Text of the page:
Stopping aspirin 1 month after stent may reduce bleeding

By Staff 7 Min Read

  • Heart patients who undergo percutaneous coronary interventions may no longer need to be on two blood thinners for 12 months afterward, according to a new study.
  • Blood thinners are prescribed to avoid the formation of clots after such procedures, but carry with them a risk of bleeding events.
  • The study found that participants who stopped taking aspirin after one month — while continuing a second blood thinner for 12 months — experienced a 55% reduction in bleeding issues with no additional occurrence of cardiac events.

When someone receives a percutaneous coronary intervention (PCI) to address a heart blockage, doctors prescribe a pair of antiplatelet drugs — or blood thinners — for 12 months post-procedure. A new study suggests that those blood thinners may safely be cut in half after just one month.

The study found that after a month of dual blood thinners, patients can safely stop taking one without experiencing an increased risk of clots forming on the hardware implanted during percutaneous coronary intervention.

The study is published in The Lancet.

While blood thinners offer important protection against the formation of clots, they carry their own risk: bleeding, an inability to form scabs over wounds, as well as other adverse reactions.

The mix of post-procedure antiplatelet medications is referred to as dual antiplatelet therapy or DAPT. It typically contains aspirin as well as a stronger P2Y12 receptor inhibitor, of which there are several. The study involved the use of ticagrelor.

DAPT is prescribed for 12 months because after that period, there is less risk of clotting.

The study looked at medications and outcomes for 3,400 patients with acute coronary syndrome at 58 centers in China, Italy, Pakistan, and the U.K., from August 2018 to October 2022.

All study participants had received PCI. They were randomly assigned to one of two groups after being stable one month after the procedure. For 1,700 patients, the new “DAPT” was simply ticagrelor and a placebo. The remaining individuals remained on ticagrelor and aspirin for the full 12 months.

Of the participants in the ticagrelor-placebo group, just 35 had major or minor bleeding events during the study, compared to 78 of the individuals taking ticagrelor-aspirin after one month. This amounts to a 55% reduction in bleeding events.

Major cardiovascular events were statistically similar between the two groups, meaning that the cessation of aspirin in the ticagrelor-placebo group did not result in an increase in adverse cardiovascular outcomes.

Cheng-Han Chen, MD, medical director of the Structural Heart Program at the MemorialCare Heart & Vascular Institute at Saddleback Medical Center in Laguna Hills, CA, who was not involved in the study, told Medical News Today:

“To fix the problem of clogged arteries, there are two things you can do. In the old days, all we had was bypass surgery, when a surgeon actually goes in and re-routes all the blood supplies around the blockages.”

“[F]or the last 30 years we’ve had this thing called percutaneous coronary intervention. It’s a minimally invasive procedure where we thread small plastic tubes called catheters through either the groin or the wrist up to the heart and then use wires, balloons, and stents to open up clogged arteries,” he continued.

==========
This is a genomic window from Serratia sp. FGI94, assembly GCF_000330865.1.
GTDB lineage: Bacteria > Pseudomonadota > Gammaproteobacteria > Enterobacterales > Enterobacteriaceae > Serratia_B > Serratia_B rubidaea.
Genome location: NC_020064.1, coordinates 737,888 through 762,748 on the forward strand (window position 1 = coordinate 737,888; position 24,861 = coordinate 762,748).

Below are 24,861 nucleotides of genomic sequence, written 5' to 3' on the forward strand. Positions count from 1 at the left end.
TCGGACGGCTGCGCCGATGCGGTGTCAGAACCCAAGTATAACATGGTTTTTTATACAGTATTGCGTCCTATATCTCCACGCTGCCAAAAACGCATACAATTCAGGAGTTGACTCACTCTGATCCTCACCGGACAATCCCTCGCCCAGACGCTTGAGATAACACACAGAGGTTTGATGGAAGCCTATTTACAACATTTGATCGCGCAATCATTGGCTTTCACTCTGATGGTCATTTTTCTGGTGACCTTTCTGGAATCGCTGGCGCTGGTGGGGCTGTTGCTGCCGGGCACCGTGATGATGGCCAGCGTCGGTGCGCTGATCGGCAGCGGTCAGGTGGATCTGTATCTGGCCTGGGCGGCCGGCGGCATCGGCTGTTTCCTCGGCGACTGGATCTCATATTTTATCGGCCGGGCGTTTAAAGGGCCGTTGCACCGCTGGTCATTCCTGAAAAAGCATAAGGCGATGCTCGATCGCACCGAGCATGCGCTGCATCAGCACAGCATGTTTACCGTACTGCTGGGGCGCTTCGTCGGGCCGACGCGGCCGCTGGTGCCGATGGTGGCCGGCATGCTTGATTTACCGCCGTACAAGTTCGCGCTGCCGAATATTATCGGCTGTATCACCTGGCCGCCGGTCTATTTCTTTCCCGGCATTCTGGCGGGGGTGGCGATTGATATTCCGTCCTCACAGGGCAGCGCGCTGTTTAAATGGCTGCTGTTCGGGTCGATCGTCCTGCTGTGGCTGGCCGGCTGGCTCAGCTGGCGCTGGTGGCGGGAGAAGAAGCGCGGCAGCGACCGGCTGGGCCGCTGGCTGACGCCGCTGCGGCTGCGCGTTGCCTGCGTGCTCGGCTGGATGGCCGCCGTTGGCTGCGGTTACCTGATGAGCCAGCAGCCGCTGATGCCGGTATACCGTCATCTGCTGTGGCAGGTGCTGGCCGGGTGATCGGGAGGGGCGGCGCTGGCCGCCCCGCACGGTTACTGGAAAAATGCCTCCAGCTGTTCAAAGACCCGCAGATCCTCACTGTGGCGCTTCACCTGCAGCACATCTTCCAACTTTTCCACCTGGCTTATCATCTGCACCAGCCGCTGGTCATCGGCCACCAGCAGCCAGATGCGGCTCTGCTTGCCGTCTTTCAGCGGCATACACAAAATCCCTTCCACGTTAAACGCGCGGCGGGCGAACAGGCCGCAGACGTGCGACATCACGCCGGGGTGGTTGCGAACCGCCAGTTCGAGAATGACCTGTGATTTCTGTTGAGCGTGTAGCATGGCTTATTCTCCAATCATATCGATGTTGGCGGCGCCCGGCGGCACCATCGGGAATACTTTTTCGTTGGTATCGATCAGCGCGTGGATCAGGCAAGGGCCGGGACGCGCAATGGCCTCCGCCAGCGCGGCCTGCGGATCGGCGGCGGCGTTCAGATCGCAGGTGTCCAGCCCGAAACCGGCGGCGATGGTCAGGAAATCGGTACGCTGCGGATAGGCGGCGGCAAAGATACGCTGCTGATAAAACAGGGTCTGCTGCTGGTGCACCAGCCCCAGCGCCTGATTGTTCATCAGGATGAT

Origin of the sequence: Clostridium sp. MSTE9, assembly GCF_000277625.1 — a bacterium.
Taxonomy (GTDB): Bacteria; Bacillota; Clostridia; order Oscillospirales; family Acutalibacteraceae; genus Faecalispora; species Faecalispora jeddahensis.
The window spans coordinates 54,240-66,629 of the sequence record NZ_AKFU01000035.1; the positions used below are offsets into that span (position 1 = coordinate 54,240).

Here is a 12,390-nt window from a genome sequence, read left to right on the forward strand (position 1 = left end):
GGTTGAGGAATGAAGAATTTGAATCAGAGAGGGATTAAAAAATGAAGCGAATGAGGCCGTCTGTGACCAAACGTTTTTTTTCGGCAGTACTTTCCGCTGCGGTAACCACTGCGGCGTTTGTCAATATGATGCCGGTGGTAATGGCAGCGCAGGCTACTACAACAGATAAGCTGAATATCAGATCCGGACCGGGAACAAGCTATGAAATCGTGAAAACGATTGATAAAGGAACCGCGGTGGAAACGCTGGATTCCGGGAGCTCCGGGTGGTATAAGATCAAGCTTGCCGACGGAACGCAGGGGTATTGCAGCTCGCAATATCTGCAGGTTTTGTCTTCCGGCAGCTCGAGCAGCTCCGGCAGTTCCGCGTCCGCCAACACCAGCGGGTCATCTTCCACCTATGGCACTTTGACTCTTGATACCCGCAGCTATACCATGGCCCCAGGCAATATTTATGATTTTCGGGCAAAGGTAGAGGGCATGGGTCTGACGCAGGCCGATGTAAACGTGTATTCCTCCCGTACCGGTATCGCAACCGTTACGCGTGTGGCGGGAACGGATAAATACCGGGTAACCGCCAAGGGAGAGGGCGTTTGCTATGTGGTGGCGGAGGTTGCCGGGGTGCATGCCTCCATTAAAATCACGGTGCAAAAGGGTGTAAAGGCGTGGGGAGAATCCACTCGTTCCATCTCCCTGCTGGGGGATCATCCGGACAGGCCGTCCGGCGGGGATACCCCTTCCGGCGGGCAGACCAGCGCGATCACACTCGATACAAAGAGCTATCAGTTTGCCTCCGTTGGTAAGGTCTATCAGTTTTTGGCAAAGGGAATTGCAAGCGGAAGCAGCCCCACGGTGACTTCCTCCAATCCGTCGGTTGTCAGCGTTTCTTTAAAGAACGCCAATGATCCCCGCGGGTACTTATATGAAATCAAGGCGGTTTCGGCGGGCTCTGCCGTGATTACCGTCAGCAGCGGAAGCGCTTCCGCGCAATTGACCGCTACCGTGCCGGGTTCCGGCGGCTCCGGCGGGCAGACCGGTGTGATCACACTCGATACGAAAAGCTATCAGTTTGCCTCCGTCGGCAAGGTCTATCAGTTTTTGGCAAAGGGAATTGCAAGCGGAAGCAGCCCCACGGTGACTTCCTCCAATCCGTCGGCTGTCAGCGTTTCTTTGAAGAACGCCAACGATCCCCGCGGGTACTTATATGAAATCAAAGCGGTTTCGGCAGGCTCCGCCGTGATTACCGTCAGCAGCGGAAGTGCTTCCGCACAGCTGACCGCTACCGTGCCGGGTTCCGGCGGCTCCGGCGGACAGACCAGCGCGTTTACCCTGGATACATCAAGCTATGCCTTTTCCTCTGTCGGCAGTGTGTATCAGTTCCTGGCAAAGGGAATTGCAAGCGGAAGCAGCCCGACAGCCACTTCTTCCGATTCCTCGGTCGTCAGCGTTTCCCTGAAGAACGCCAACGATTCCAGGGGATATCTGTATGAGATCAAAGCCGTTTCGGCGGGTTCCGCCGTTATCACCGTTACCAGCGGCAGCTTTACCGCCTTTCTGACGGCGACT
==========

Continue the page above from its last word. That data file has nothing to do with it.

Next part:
Blood clots forming around these wires, balloons, and stents are the reason patients are prescribed DAPT. Such clots can block the flow of blood, resulting in ischemic events.

Being so much less invasive than bypass surgery, Chen said, “Percutaneous coronary intervention is a very common technique now.”

“There’s percutaneous coronary interventions going on every day at every single hospital,” said Chen.

The study addresses a balancing act with which cardiologists have been grappling for some time. Jayne Morgan, MD, a cardiologist and the Executive Director of Health and Community Education at the Piedmont Healthcare Corporation in Atlanta, GA, who was also not involved in the study, described the dilemma.

“Even though prevention of ischemic events is the primary purpose of DAPT, there has been some debate regarding DAPT following PCI in patients with both acute and chronic coronary syndromes, as the risk benefit balance is weighed,” she told MNT.

“Clearly the risk of further ischemia must be reduced,” she said. “On the other hand, at what price to increased bleeding and its inherent morbidity on the patient as well?”

Morgan cited two studies, the PEGASUS_TIMI 54 and COMPASS trials as studies that demonstrated the relevance of bleeding.

Morgan called the results compelling and said she was looking forward to seeing more data on the topic.

“It appears that Single Action Platelet Therapy with ticagrelor alone between months 1 and 12 resulted in a similar rate of MACCE [major adverse cardiac and cerebrovascular events] with lower bleeding complications,” she said.

“This study shows something that we were all wondering. It actually shows that this strategy is effective, even though it’s definitely a safer strategy than what we’re all doing now. And number two, it showed that it wasn’t worse. It wasn’t causing more clots to form on the stent, which is what you were giving the two blood thinners for. That’s really important information for us,” said Chen.

Noting that giving two blood thinners after PCI has been the strategy for decades, he said things will not change immediately. However, the important advisory bodies, such as the American Heart Association, American Cardiology College, and the Society for Cardiovascular Angiography & Interventions revise their guidelines every few years.

“I expect that this will be a big step toward these guidelines changing in the future,” said Chen.

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